Based on a novel that was itself based on a real-life case of child abuse at a school for hearing-impaired children, Dogani caused a sensation when it opened last year in South Korea, which is saying something given that no national cinema is as self-lacerating as Korea’s. The bad guys are so clearly delineated that is does seem strange no effort is made to understand what sort of culture or environment created these monsters. Maybe Koreans understand that aspect of the story too well already. As it stands, you won’t find a more forthright protagonist than Ho (Gong Yoo), a widowed father who takes a job as an art teacher at a school for the deaf in a remote town. As if to prepare us for the obfuscation to come, the town seems perpetually enshrouded in fog, and one of the first persons Ho meets, accidentally, is Yu-jin (Jung Yu-mi), a social worker. Whatever visions of doing good Ho has entertained are dissipated when the twins who run the school (both played by Jang Gwang) asks him to “donate” 50 million won, implying it’s the price he has to pay for his position. But the twins’ mercenary designs become less pressing as Ho gets to know his charges and notices that corporal punishment is the norm. At first he tolerates the violence since he desperately needs money to pay for his daughter’s hospital bills, but after saving a student from one of the teachers he contacts Yu-jin for advice and together they gradually come to realize that the abuse is not only systemic, but often sexual in nature. Director Hwang Dong-hyuk is quite graphic about the abuse, but doesn’t interrogate the reasons for it except to say it’s the privilege of the powerful over the powerless. As it turns out the parents of these children freely abandoned them, and their status as discards stigmatizes them even more than their disabilities do. The locals, even the evangelical Christians, don’t care, and since the twins are considered important members of the community who provide jobs, that community, including the police, acts defensively when Ho and Yu-jin bring charges. The entire second half of the film presents the trial, where the children’s testimony is mostly dismissed as the whining of adolescents who need extra discipline in order to overcome their disabilities. Clearly, the coverup is just as systemic as the abuse itself, and Ho and Yu-jin have to contend with a social order corrupted by its own need to keep certain uncomfortable truths hidden. Dramatically, Hwang takes some liberties himself, and some of the plot points seem contrived to extract that extra measure of self-righteous horror. It’s hardly necessary. The core story is horrifying enough. In Korean. (photo: CJ E&M Corp.)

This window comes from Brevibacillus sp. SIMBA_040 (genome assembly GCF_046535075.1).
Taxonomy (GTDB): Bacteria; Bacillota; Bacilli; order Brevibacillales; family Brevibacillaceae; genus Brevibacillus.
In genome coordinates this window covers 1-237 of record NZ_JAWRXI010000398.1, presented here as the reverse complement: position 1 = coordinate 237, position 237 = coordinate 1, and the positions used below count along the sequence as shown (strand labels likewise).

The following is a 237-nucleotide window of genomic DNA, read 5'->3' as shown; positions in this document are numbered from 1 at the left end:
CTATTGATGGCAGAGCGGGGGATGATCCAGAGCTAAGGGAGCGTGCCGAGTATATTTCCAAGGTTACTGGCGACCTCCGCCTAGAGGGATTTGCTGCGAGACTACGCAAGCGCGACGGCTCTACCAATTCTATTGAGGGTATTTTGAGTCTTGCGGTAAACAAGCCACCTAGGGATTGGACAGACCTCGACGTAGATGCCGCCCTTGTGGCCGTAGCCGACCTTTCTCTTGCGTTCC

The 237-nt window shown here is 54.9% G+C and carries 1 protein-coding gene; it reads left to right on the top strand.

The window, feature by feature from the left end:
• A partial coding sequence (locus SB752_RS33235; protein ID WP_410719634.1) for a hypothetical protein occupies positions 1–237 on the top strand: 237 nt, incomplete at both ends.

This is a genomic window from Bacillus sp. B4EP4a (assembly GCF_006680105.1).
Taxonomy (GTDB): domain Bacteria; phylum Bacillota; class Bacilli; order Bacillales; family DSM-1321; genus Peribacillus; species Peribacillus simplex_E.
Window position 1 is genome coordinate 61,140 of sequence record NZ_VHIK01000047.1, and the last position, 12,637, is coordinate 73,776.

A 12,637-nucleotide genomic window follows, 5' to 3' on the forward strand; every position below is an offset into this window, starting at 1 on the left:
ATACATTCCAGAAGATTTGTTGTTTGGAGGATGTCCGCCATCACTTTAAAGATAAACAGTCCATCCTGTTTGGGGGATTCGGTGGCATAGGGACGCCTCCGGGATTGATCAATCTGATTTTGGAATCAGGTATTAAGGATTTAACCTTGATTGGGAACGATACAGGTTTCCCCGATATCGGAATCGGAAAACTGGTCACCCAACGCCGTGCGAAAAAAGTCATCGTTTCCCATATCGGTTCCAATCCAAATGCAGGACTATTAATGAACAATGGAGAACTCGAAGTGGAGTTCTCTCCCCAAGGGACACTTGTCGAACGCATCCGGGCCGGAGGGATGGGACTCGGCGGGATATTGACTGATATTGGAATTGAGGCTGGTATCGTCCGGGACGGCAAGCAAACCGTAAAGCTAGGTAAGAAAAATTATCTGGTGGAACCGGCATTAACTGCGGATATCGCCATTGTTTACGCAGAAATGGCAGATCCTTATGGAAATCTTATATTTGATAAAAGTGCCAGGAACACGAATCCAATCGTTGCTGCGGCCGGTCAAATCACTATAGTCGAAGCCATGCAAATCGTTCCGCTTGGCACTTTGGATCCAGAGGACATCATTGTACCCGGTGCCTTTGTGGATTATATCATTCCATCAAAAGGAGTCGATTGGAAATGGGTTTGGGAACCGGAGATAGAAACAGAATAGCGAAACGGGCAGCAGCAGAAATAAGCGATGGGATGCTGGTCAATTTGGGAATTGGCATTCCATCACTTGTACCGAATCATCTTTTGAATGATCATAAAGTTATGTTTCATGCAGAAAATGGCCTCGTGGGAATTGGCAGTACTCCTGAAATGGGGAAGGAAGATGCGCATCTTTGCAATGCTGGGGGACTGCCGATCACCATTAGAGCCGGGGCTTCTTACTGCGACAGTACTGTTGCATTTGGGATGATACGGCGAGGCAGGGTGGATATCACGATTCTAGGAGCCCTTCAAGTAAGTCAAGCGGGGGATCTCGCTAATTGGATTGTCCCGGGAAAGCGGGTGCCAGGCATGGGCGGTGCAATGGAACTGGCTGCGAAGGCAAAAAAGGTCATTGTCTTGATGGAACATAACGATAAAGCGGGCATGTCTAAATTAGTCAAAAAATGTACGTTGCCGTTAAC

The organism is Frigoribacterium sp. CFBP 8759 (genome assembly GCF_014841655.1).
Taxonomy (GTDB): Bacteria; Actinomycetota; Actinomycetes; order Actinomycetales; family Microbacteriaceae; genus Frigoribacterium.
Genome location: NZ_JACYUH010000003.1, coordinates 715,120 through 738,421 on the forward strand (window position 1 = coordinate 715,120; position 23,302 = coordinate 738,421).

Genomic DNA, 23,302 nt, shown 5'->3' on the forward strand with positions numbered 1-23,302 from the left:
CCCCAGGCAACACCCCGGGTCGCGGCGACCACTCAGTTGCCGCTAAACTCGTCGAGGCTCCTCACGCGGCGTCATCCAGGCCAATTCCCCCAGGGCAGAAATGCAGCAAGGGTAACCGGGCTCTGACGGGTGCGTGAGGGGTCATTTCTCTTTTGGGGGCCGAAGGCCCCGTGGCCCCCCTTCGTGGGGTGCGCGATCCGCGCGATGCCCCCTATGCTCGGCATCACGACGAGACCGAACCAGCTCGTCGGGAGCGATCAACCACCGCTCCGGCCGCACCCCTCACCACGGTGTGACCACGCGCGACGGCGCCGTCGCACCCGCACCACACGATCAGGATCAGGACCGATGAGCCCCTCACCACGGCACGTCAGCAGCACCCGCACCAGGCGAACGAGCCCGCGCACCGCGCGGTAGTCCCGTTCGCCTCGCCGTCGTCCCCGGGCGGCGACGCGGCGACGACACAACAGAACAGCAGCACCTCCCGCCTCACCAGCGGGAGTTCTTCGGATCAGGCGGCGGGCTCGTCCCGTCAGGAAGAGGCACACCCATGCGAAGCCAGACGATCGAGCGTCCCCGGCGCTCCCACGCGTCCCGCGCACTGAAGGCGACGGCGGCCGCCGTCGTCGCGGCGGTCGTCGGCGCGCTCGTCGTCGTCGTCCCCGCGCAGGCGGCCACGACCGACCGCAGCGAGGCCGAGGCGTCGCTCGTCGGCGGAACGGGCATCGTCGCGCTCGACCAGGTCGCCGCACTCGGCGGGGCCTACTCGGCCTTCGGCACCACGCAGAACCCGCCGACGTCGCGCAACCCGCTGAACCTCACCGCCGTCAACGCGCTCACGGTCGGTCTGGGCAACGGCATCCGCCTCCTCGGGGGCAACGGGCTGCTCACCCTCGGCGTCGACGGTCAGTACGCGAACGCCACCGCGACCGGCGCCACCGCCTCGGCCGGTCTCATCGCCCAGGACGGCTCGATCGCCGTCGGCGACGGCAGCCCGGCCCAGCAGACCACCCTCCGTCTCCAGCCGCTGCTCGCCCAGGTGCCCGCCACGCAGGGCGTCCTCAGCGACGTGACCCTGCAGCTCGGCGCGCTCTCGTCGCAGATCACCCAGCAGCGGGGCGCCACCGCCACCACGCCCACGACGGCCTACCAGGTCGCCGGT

4.3.2.1